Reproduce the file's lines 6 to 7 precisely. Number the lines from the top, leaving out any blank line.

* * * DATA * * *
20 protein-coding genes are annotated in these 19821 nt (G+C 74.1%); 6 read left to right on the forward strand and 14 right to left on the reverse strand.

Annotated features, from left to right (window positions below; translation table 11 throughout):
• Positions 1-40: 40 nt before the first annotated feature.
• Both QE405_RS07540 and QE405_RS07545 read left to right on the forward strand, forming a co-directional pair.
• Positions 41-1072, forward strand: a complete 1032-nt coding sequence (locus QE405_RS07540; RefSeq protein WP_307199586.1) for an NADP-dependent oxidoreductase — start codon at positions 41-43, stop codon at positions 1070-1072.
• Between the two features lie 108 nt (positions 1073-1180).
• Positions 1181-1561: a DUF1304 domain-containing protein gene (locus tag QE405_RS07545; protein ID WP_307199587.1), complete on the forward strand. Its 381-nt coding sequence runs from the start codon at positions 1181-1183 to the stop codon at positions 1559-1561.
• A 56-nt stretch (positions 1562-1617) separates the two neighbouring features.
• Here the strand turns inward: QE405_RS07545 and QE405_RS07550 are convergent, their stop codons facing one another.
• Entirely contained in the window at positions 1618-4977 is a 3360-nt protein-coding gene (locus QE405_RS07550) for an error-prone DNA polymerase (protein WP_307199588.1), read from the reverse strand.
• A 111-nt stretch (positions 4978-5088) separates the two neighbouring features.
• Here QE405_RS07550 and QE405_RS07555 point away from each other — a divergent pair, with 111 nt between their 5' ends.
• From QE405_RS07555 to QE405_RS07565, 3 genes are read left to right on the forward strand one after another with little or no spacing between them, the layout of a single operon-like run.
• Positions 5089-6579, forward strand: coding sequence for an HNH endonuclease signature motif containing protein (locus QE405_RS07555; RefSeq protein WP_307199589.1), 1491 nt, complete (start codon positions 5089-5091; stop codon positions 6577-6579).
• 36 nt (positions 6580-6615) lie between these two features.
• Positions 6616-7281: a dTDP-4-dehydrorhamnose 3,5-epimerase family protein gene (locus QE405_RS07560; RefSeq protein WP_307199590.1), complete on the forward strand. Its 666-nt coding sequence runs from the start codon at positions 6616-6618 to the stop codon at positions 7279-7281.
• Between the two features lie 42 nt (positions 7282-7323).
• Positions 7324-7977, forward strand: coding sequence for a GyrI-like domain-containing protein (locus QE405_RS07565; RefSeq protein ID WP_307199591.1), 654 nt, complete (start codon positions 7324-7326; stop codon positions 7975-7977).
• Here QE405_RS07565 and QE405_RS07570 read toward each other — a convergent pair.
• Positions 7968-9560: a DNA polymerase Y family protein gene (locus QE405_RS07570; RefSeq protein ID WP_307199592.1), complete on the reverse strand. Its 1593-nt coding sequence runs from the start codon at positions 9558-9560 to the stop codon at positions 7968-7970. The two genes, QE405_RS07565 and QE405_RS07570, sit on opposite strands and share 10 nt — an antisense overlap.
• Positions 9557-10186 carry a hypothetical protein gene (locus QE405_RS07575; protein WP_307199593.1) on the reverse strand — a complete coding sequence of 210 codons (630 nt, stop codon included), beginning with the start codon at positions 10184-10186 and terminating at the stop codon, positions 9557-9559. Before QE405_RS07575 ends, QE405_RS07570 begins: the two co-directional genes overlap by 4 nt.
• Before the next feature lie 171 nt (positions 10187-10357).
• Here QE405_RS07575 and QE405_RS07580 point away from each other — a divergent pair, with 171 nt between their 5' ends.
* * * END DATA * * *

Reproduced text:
• Between the two features lie 108 nt (positions 1073-1180).
• Positions 1181-1561: a DUF1304 domain-containing protein gene (locus tag QE405_RS07545; protein ID WP_307199587.1), complete on the forward strand. Its 381-nt coding sequence runs from the start codon at positions 1181-1183 to the stop codon at positions 1559-1561.